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Thomas M. Recipient

Attitude is Everything

I was just slightly winded, short of breath, even though I hadn't walked far. I had been fit and healthy my entire life so whatever was wrong couldn't be serious, I thought. I was diagnosed with heart failure in October 2009. My decline was rapid and by April 2010 I was constantly in and out of the hospital. My body's functions began shutting down as they were denied proper blood supply. Finally, after nearly dying in an emergency room, I was transferred (thankfully) to Sharp Memorial Hospital in San Diego where I had the best team possible caring for me. Within a week, I was in surgery having my Thoratec Heartmate II LVAD implanted. After the implant and as I began to feel better, I decided to take the problem as my own and find a solution as no cause had ever been given to me, save for a good guess that it was from a virus. I read obsessively and searched for a doctor to work with me, which I finally found. Once on a three pronged program, my heart began to heal. Within four months, my ejection fraction rose from a pre-surgery 18 to 35 in October 2010. My cardiologist told me that if the trend continued they would be able to remove the LVAD in the future. I stayed my course and in June 2011, my ejection fraction had risen to over 50 and surgery was scheuled. My LVAD was finally removed in September 2011. I am back to life with my own heart, able to shower, bathe and swim. I have written a book about my experience, my path to wellness and the lessons I learned from this, at times, nightmarish experience. I speak to groups about heart disease, LVADs and taking responsibility for your own health issues. I could have rolled over and felt sorry for myself, something that would have been quite easy to do, but instead I decided to take control and move forward. I hope you all do the same.

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In reply to by gail p.

Thomas M.

The name of my book is One Percent: My Journey Overcoming Heart Disease. It is available only on I also have a book that is a compilation of LVAD patient stories called A Hybrid Heart. Both are available on the website. Thank you. Tom
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In reply to by gail p.

gail p.

This is a hard life being a care giver for a loved one with an lvad. I have learned to be more spiritual since this happened to my daughter. I have seen Jesus make a way when there was clearly no way. My daughter was in a coma for 22 days after her lvad surgery. The physician's did not think she was going to make it. I could not believe what was happening. I was 57 years old and my daughter had just given birth to a healthy baby boy. I was a single mom and thought there is no way I am going to raise my new grandson, and seven year old granddaughter. My daughter was never married to the father of these children. I would leave the hospital not knowing if her newborn son was going to be without a mother. My granddaughter was so close to her mother and she was just getting ready to start the second grade. I was a nervous wreck. I had both children at my house and was trying to hold on to my job. I lived over 70 miles one way from the hospital and had to leave the children with relatives while going back and fourth. I did not know which way was up. The Lord got me through it. I lost 50 pounds during the seven months my daughter was in the hospital. Since the lvad implant my daughter had to learn to walk, talk, and eat again. When I brought my daughter home she had a feeding tube in due to not being able to chew and swallow properly. It has been a long journey. My daughter now walks on her own, is able to speak and eats normally. She has come a long way and still has more to go. Due to her brain injury she is not able to work or drive. I have to take care of the children who go back and fourth between my home and the father's home. My daughter has no social life. All of her friends and the father of the children have all forgotten her. It is so sad to watch. It is amazing how people disregard you once you become ill. My finances are in the toilet. My health I going down, but I know God will sustain me during this time. Keep your head up and give God the Glory He does see our struggle, and hear our prayer. Gail Palmer/Care giver/Mother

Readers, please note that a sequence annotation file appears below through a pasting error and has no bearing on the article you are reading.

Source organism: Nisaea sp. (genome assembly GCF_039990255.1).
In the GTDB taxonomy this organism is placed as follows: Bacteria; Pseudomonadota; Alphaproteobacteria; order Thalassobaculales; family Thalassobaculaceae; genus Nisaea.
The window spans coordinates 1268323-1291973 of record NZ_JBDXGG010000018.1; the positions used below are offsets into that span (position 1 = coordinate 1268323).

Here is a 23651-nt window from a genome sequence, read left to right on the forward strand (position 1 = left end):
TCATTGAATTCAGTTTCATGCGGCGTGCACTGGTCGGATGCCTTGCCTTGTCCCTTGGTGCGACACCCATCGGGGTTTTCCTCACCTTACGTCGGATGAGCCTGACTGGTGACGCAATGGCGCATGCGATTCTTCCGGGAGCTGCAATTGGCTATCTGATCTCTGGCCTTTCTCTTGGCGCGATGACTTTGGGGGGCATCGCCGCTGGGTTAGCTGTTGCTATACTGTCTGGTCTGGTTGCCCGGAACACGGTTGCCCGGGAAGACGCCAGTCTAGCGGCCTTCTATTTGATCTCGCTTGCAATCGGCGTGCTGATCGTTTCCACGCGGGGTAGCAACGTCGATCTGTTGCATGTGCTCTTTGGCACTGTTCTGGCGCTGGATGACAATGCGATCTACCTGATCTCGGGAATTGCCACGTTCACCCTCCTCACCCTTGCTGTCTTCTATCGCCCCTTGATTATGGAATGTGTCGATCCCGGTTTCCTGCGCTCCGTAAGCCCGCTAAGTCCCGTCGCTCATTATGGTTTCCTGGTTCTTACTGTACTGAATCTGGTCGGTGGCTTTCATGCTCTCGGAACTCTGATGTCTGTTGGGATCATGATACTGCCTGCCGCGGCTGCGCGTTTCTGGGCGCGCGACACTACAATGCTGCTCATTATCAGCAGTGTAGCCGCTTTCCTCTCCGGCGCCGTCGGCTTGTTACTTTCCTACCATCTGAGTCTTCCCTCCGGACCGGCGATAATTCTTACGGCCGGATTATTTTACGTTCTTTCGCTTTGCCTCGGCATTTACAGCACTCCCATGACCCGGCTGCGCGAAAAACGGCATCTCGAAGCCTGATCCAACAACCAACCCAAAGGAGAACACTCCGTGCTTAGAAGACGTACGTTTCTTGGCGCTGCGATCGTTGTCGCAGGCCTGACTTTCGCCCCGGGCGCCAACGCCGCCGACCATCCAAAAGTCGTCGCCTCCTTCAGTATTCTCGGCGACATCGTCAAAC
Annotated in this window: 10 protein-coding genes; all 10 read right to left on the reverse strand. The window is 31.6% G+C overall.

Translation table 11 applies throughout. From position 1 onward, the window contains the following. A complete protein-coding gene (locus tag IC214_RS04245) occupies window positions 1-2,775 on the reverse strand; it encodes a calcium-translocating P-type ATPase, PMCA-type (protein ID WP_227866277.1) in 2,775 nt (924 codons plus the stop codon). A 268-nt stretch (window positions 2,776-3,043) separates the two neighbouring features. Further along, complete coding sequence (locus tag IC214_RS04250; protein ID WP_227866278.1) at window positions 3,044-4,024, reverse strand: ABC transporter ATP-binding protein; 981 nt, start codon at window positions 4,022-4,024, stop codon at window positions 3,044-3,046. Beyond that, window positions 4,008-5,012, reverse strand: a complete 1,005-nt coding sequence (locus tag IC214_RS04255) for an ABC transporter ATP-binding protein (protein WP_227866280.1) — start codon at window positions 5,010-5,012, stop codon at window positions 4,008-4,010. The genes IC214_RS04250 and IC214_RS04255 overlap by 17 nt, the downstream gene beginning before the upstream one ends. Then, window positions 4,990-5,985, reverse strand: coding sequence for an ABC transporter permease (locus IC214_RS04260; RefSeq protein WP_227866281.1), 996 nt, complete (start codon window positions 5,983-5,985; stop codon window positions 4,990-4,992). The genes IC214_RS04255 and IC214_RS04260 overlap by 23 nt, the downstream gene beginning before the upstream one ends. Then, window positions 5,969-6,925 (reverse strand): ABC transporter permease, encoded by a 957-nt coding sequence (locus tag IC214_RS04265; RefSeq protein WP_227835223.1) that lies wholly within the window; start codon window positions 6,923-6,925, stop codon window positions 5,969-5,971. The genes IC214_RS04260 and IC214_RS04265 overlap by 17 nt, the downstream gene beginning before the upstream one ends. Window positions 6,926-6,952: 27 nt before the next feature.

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Geoffrey H.

three and a half yrs. Had my first lvad installed,second year and half ago.Just another operation,Had 14 in 3.5 yrs.I* just do anything I want,except strenous sports,,Life is not fair so don,t worry about it. There is no light at end of tunnel,probably a train.Just keep going,do the best you can,I, am 73.Anything any body ever wanted to do, I probably have already done it.

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Beverley F.

   I was living what I thought was a normal life with occasional set backs.Dr Mazer at the Heart Institute in Albuquerque NM proved me wrong and saved my life.He told me to go out to lunch with my husband and come back in 2 hours while he made some arrangements for me to go to Salt Lake City University Hospital. He was kind and casual about the whole thing as I was a typical heart failure patient in denial!! I have had my LVAD heartware for 5 years now.We live in a small community Truth or Consequences NM, I was back to work and amazed at how well I felt.I wear my LVAD around my waist with a srub top over it...I work  12hr shifts, no problem flying, and living life! I was on the transplant list but had cancer a year after my LVAD and had to have my eye removed.My LVAD is destination therapy and I plan to set a record on how long you can live with an LVAD....Good thoughts,good words,good deeds....God willing!! Great supportive husband and family...Love them all!   Bev